If there is enough to just keep the flame going, but effectively insufficient heat being produced to warm the cabin, then it will just run continuously as you describe.
    Almost all of the suggestions here point to the low propane as the obvious issue. As ChockaChock says, carry an extra bottle so that you can switch when or before it gets low.
    Please do comment back if you found it is still doing it with a full bottle.

    I don't believe the furnace has a voltage cutoff (Not that I have seen in any of pop up models anyway, but could be wrong) as such to operate as a battery safety device. Some specs do state that the battery voltage should be 10.5 volts minimum and 13.5 volts maximum. (However depends on which furnace as to the exact specs)
    If the battery voltage dropped off very low then more than likely the fan will turn slower and not put sufficient air through to operate the sail switch. This will cause the furnace to go into shut down with a cool down period, but it will not restart. (need to reset the thermostat to off and on again to reset the furnace logic control.)
     
  9. insaniak

    insaniak New Member

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    My battery was replaced a week before our trip.
     
  10. ChocoChock01

    ChocoChock01 On the road aagaain See Rallies below;

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    What temp. was it outside?


    Where was the thermostat set at??
     
  11. pej

    pej Member

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    The problem is that your furnace has failed to light. The control board on the furnace is not very smart. It tries three times and if it fails to light then the fan continues to run forever until you turn it off at the thermostat and turn it back on.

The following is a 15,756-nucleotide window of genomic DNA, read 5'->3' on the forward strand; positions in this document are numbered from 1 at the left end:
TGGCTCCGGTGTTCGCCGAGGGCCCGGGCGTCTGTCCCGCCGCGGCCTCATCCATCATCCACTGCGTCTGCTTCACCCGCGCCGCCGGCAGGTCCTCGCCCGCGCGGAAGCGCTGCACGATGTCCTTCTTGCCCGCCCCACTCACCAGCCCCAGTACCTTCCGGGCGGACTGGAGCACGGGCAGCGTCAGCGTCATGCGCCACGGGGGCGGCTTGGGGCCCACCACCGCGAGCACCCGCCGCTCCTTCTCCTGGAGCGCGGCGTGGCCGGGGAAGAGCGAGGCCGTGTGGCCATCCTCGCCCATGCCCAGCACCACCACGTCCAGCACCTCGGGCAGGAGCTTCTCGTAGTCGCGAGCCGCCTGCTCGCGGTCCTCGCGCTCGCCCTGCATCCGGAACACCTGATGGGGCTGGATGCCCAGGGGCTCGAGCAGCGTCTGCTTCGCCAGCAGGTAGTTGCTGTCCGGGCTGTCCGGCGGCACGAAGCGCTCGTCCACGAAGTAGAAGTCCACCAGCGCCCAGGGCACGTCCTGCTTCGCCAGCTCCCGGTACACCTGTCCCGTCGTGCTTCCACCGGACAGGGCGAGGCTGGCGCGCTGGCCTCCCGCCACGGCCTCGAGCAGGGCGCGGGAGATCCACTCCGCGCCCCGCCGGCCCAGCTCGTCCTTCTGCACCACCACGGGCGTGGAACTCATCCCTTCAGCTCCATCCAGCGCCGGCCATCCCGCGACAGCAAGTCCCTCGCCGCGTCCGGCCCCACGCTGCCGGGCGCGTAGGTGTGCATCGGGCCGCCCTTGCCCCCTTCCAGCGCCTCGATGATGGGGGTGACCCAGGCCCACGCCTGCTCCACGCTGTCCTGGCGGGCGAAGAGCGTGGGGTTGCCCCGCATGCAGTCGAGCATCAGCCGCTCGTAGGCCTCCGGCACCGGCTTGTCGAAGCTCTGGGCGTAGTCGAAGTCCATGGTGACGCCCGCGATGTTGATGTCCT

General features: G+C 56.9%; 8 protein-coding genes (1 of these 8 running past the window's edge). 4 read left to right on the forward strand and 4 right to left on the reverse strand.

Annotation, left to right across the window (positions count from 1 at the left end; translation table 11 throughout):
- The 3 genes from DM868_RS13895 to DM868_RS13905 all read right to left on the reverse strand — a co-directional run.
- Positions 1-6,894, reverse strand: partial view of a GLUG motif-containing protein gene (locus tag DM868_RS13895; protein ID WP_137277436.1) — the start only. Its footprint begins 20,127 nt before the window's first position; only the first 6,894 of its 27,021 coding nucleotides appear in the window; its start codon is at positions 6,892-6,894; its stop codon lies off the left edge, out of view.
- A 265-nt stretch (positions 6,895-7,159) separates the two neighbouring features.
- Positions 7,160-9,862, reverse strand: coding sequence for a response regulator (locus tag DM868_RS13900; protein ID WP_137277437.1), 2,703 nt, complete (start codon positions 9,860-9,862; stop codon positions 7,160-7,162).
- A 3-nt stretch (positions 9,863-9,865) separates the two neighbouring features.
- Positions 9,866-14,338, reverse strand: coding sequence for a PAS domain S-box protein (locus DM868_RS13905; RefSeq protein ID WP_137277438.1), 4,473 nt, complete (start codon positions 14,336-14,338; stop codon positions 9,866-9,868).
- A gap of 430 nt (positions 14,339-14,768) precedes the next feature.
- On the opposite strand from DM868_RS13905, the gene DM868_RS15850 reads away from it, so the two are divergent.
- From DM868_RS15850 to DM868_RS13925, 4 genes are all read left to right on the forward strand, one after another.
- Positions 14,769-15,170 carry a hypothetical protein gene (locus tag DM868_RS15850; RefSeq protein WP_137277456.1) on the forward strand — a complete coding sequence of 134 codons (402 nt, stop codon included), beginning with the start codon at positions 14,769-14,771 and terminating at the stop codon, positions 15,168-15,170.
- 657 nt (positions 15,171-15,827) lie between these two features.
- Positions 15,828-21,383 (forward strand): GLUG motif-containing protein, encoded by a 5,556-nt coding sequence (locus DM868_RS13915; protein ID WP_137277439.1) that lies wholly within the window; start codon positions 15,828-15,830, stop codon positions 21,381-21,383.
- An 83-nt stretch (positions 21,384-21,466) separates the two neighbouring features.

See page 16 of the service manual for a full description of the starting sequence.
    http://bryantrv.com/docs2/docs/hflamefurn04.pdf
    Lots of other good info in this document!!

    Beyond the basic issue of running out of propane, in my experience, three things cause the igniter to not light getting you into this state.

    The first was issues with the igniter. I carefully removed mine and polished the electrodes with sand paper and steel wool. I also adjusted the gap. Following this, the igniter started the furnace of the first snap. (Done twice in 15 years of operation.)

    The second is a low battery. While the furnace will run even if the battery is down to 11 volts(really low!), the igniter does not produce a great spark and will not always light. Keep your battery above 12v or run off the converter.

    The third issue is switching to a digital thermostat. While I enjoy better temp control without wild overruns, the digital thermostat runs the furnace for shorter periods of time and therefore restarts more frequently. The igniter does not light as well when it is still hot which is the case with a quick restart on a cold night.

    And to restate, if the furnace does not light after three tries, you must turn down the thermostat until the fan stops and then turn it back up to try again.

    Enjoy the heat.

    Peter

    PEJ
    2001 Palomino Pony 21/2011 Ford Escape
    headpond.ca/Palomino.html